Games that count against the record for the 2013-2014 college basketball season may have started last week, but the season really tips-off tonight in Chicago when four of the premier basketball programs in the country take center stage in the Champions classic.
The late game features not only 5. Kansas vs 4. Duke, but Jabari Parker vs Andrew Wiggins. Long before Wiggins reclassified himself year ago, making him eligible to play this season for the Jayhawks, Parker was considered to be the next great one-and-done player. Parker was even grabbing headlines with being mentioned in the same breath as LeBron James. But Parker suffered an injury that cost him all of his conditioning heading into his senior year, and his celebrity dropped off just a bit. The attention turned to Wiggins, the great hope from the Great White North. Wiggins seems to be the best high school player that Canada has ever produced, but whether he can be the best player to ever come out of America’s attic (Steve Nash now holds that honor) remains to be seen. He was not spectacular in Kansas’ opening win, but he didn’t need to be. He appeared okay with deferring to teammates. Whether that indicates passiveness is a bit early. We should be able to tell tonight against Duke if he has more urgency. Parker, however, was outstanding. He was 8 of 10 from the field in only 23 minutes of burn. He is well beyond that injury that limited him as a senior, and showcased why there was such a battle between Duke and Michigan State on the recruiting trail. If there were questions about Duke’s potential this year as a national title player, look no further than Parker.
However, before we get to the nightcap, we get 1. Kentucky and 2. Michigan State. Two power programs with two very different approaches to success. The Wildcats with John Calipari as coach, routinely bring in a new team each year, with many of their featured stars heading to the NBA after their freshman season. Since arriving in Lexington, Calipari has been successful with the formula. He has a couple of trips to the Final Four, with completely different lineups, and one National Championship. Then there is Tom Izzo and the Spartans. No four-year player has missed out on a Final Four appearance under Izzo. That streak is in jeopardy this hear with Adreian Payne and Keith Appling. However, many believe this is Izzo’s best team since the 2000 title team. Makes you wonder if Parker decided on Sparty if there would be any doubt of who would be marching to a title.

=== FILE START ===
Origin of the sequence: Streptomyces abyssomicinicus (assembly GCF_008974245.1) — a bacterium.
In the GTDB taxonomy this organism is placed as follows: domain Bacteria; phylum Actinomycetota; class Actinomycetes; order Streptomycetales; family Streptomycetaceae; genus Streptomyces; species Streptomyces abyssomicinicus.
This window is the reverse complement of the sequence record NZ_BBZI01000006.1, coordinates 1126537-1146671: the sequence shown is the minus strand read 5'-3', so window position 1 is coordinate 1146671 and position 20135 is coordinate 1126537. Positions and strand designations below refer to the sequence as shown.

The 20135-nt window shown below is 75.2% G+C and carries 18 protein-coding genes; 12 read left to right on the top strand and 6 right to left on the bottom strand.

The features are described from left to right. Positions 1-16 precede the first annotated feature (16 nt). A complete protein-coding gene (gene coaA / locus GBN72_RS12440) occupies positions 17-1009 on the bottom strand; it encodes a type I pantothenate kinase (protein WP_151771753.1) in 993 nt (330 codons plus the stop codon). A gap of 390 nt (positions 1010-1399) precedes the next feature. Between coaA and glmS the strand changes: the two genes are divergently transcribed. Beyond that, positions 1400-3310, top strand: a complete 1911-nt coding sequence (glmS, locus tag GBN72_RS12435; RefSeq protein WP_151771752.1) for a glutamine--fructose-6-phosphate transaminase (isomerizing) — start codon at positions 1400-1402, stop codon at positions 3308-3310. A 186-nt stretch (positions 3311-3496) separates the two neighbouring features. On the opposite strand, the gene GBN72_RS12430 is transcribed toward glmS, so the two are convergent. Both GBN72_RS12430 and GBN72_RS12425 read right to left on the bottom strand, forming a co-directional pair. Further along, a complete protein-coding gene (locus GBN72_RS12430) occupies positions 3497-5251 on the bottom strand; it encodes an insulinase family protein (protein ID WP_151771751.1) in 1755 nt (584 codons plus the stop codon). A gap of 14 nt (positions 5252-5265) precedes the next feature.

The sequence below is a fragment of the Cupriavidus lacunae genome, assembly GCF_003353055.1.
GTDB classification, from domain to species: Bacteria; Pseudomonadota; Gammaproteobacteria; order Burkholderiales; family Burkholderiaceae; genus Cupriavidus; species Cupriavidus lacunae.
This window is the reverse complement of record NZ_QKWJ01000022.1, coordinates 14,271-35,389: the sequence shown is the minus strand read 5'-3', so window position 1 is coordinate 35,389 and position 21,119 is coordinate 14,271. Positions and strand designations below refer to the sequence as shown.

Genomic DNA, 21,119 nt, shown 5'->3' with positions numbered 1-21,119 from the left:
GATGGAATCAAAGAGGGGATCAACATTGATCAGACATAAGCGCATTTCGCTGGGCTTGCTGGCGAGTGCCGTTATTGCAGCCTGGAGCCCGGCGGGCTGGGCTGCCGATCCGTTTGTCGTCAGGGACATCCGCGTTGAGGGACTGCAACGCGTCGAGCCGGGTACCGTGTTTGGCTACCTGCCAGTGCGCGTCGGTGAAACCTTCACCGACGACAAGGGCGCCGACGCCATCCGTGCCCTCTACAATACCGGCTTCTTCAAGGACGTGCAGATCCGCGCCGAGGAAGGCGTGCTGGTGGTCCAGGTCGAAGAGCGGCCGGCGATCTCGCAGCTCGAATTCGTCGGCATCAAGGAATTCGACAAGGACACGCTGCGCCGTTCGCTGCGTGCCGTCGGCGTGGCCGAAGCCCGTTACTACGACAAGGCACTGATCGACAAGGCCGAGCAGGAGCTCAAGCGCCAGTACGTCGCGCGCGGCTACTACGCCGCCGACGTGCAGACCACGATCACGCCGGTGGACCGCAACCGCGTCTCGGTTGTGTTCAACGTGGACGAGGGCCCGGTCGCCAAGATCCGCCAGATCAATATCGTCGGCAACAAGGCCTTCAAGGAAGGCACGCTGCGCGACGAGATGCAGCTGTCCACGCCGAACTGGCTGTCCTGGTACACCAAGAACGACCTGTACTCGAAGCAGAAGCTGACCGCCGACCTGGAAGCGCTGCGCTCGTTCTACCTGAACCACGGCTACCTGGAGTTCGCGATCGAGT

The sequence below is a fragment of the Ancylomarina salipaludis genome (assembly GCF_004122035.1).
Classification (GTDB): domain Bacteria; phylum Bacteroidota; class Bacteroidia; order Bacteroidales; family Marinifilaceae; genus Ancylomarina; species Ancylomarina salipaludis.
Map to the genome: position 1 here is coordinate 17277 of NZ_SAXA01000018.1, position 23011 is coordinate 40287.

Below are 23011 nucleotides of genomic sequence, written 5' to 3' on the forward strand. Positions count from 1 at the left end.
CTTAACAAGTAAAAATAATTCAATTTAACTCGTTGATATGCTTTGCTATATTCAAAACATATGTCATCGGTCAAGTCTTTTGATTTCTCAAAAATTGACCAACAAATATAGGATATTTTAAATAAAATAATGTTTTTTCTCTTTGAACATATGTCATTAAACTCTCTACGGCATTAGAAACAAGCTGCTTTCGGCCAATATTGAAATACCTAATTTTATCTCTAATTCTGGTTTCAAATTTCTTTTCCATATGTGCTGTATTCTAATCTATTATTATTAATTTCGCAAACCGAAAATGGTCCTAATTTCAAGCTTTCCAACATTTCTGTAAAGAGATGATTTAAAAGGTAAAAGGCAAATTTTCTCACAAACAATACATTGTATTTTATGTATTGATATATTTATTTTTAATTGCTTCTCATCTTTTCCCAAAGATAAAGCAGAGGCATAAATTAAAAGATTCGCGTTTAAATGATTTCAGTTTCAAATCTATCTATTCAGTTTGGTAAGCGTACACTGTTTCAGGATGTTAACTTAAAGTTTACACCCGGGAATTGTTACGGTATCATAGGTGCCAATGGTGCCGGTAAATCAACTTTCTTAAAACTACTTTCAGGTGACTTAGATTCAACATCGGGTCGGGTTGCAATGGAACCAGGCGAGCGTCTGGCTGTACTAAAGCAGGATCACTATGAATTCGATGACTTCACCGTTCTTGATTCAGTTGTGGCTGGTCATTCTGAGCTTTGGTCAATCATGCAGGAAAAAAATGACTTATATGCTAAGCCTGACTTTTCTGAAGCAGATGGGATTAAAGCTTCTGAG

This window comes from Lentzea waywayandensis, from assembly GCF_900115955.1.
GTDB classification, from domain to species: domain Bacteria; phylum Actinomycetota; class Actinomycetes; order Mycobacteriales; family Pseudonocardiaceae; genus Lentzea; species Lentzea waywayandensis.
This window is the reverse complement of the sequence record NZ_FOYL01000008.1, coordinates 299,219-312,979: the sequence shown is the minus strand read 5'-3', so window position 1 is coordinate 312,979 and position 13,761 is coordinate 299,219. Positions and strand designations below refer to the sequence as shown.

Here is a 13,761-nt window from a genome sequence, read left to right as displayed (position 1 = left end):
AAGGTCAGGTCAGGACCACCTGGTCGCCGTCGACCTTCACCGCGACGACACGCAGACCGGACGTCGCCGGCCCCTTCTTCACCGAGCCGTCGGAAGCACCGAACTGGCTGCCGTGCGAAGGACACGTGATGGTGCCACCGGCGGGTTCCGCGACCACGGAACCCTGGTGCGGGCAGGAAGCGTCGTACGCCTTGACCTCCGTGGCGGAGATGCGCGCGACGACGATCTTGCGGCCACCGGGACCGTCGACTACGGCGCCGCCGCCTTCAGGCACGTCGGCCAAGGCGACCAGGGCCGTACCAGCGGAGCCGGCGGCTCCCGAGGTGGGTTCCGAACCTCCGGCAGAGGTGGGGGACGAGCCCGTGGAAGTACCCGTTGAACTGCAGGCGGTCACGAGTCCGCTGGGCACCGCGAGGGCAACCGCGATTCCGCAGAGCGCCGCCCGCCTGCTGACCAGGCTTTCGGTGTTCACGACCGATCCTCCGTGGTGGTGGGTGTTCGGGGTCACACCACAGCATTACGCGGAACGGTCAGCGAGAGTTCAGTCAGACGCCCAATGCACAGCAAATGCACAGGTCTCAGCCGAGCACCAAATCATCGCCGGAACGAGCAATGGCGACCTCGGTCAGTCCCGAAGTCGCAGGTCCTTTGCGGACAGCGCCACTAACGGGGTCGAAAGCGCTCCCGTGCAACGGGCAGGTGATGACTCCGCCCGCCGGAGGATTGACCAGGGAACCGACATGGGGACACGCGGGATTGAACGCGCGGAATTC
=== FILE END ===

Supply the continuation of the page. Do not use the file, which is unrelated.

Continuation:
The early game has added intrigue after Calipari made comments that it was unfair to his young freshman team to play a veteran-laden team like MSU so early in the season. The flip-side is that Izzo relishes the challenge of playing the hardest non-conference schedule year-in and year-out. While some see Calipari’s comments as whining, newest Wildcat star Julius Randle saw it more as a challenge from his coach. The freshman forward scored 45 points and ripped down 30 rebounds in Kentucky’s first couple of games, and has sent a shot at MSU to bring it on.
It really is hard to gauge just who has the upper hand heading into any of these games. Gun to my head prediction is MSU and Kansas winning their games. Both teams seem to have more depth, which is sometimes needed in these early season games, as players are still trying to get their legs back from several weeks of hard practice. The only results that would somewhat shock me are total blowouts. Too much talent on each side. It should be a fun night in the Windy City.